For the past 20 years, I have lived and worked on Stearns Hill Farm. Because I worked off-farm, we have run things on a homesteading level: raising goats, chickens, and occasionally pigs, always working to improve the soil, working on the barn, harvesting firewood, and providing food for me, my family, friends, and neighbors.
The Farm: There are 20 acres of fields, used for rotational grazing or mowing. There are 63 acres of woodlands. No pesticide sprays have been used here since my uncle took over in 1972, and no sludge has ever been spread on the fields.
Infrastructure: A large bank barn: 95 X 45 feet, 7 bays, 4 stories (barnyard, linter–housing animals, main floor, great platforms). It was originally built to house sheep and by the late 1800s, cattle. An interior silo was added at this time. The barn’s spacial dimensions provided the room necessary for storing loose hay for the cattle. There is room to store equipment on the barnyard level. Today, as the barn continues to evolve, it houses goats and chickens. It is also a repository eight generations of artifacts, implements, wagons, sleighs, and metal that marks the history of one agricultural family in Maine.
Equipment: We have a Kubota L2900, and haying equipment: a new Yanmar disc mower, tedder, rake, finish mower. No baler–we bring the hay in loose and let it completely dry on the barn floor before pitching it down into the mows
12 strands of sheep/goat electronetting
3200 Speedrite charger
The original “Blacksmith Shop” is a one-story building, approximately 14’ by 20’, alongside Stearns Hill Road, at the edge of the lawn. It could be a potting shed, studio, or small farm store.
We have a prolific raspberry patch, rhubarb, random old apple trees, hazelnuts, beach plums, and a family-sized vegetable garden on a hugel bed and in raised steel containers.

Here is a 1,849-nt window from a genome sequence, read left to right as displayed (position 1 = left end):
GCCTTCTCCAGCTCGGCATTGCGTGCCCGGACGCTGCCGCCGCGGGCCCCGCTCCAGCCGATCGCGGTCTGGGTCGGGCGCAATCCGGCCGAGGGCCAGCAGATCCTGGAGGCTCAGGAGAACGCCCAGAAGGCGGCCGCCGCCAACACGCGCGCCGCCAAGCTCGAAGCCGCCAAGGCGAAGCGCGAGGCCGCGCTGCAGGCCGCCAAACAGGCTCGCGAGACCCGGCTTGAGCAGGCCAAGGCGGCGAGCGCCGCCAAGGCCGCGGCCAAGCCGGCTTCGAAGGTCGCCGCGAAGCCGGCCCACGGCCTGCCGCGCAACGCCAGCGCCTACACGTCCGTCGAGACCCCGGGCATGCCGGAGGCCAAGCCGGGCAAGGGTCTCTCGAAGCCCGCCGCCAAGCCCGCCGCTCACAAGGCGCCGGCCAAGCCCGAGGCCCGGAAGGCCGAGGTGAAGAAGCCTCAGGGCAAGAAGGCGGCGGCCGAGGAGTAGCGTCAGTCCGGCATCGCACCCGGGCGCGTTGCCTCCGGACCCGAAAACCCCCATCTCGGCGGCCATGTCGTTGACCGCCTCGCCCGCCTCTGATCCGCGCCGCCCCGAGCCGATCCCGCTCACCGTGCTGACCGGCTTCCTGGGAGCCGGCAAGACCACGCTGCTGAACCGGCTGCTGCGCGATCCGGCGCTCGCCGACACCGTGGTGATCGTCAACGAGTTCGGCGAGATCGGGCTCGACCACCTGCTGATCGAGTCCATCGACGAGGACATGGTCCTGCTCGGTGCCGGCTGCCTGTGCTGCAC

Housing: We have converted our traditional farmhouse into a duplex with a new kitchen, renovated bath, office, two bedrooms, and storage on the second floor. The project is nearing completion. Stephen and I will downsize in place on the first floor.
The original Cape portion of the house was built around 1820. The front portion of the house and the back storage area were built in 1865. We have converted the house into a duplex, with one unit on the second floor and one on the first floor, each with a separate entrance. The front of the house faces south and with impactful solar gain in the winter for the kitchen and the front bedroom. The kitchen and bedrooms are approximately 14' X 14'. The office is a bit smaller and the storage is a bit bigger. There are two heat pumps upstairs, The rooms have been insulated. A second back-up heating system is TBD.
Location: We are 2 miles from the major N-S artery in this area: Route 26, which connects to 219 just north of here. 219 heads east to Augusta (50 miles). Ski resort/destination Bethel is 20 miles north. This area is called the Oxford Hills or the Western Foothills. There are gorgeous views of the White Mountains and the White Mountain National Forest is about 45 minutes away. Lakes, streams, rivers, wetlands–the area is well watered.
Our Philosophy: In the face of an uncertain climate future as well as troubling internal and external turmoil, what does resilience look like? What can we specifically do to make the world a better, more livable, more equitable place?
The talent and energy evident in the bios of the farm seekers is truly inspiring. I welcome a longer discussion with each of you. Please reach out by cell: 207-515-0467 or email: email@example.com
The information herein is believed to be accurate, but not warranted and should be verified by the seeker.
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- Follows Practices
- Beef Cows
- Lease with option to buy
- Other Housing